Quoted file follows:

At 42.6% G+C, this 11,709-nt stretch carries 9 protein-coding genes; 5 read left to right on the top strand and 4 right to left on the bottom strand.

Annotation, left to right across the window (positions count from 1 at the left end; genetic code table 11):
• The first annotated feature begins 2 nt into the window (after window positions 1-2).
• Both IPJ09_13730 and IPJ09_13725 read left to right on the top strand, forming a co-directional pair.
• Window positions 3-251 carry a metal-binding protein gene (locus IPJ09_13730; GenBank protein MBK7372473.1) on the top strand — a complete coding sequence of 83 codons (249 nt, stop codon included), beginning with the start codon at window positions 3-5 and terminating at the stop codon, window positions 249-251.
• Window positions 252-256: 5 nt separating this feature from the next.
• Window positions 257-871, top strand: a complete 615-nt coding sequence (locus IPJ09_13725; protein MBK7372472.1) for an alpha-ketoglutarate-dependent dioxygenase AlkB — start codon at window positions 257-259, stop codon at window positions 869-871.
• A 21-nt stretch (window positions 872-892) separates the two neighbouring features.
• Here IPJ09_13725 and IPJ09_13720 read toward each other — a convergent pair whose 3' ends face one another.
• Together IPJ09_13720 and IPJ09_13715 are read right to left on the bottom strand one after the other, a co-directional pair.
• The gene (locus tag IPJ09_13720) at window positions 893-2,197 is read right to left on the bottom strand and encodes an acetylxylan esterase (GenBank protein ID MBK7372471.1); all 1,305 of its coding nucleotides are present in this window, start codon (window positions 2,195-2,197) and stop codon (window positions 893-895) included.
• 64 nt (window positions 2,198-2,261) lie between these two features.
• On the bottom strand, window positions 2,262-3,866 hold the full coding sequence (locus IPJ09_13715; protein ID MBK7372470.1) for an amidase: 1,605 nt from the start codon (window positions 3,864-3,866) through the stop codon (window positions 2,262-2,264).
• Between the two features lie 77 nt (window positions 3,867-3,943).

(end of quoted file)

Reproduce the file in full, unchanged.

At 42.6% G+C, this 11,709-nt stretch carries 9 protein-coding genes; 5 read left to right on the top strand and 4 right to left on the bottom strand.

Annotation, left to right across the window (positions count from 1 at the left end; genetic code table 11):
• The first annotated feature begins 2 nt into the window (after window positions 1-2).
• Both IPJ09_13730 and IPJ09_13725 read left to right on the top strand, forming a co-directional pair.
• Window positions 3-251 carry a metal-binding protein gene (locus IPJ09_13730; GenBank protein MBK7372473.1) on the top strand — a complete coding sequence of 83 codons (249 nt, stop codon included), beginning with the start codon at window positions 3-5 and terminating at the stop codon, window positions 249-251.
• Window positions 252-256: 5 nt separating this feature from the next.
• Window positions 257-871, top strand: a complete 615-nt coding sequence (locus IPJ09_13725; protein MBK7372472.1) for an alpha-ketoglutarate-dependent dioxygenase AlkB — start codon at window positions 257-259, stop codon at window positions 869-871.
• A 21-nt stretch (window positions 872-892) separates the two neighbouring features.
• Here IPJ09_13725 and IPJ09_13720 read toward each other — a convergent pair whose 3' ends face one another.
• Together IPJ09_13720 and IPJ09_13715 are read right to left on the bottom strand one after the other, a co-directional pair.
• The gene (locus tag IPJ09_13720) at window positions 893-2,197 is read right to left on the bottom strand and encodes an acetylxylan esterase (GenBank protein ID MBK7372471.1); all 1,305 of its coding nucleotides are present in this window, start codon (window positions 2,195-2,197) and stop codon (window positions 893-895) included.
• 64 nt (window positions 2,198-2,261) lie between these two features.
• On the bottom strand, window positions 2,262-3,866 hold the full coding sequence (locus IPJ09_13715; protein ID MBK7372470.1) for an amidase: 1,605 nt from the start codon (window positions 3,864-3,866) through the stop codon (window positions 2,262-2,264).
• Between the two features lie 77 nt (window positions 3,867-3,943).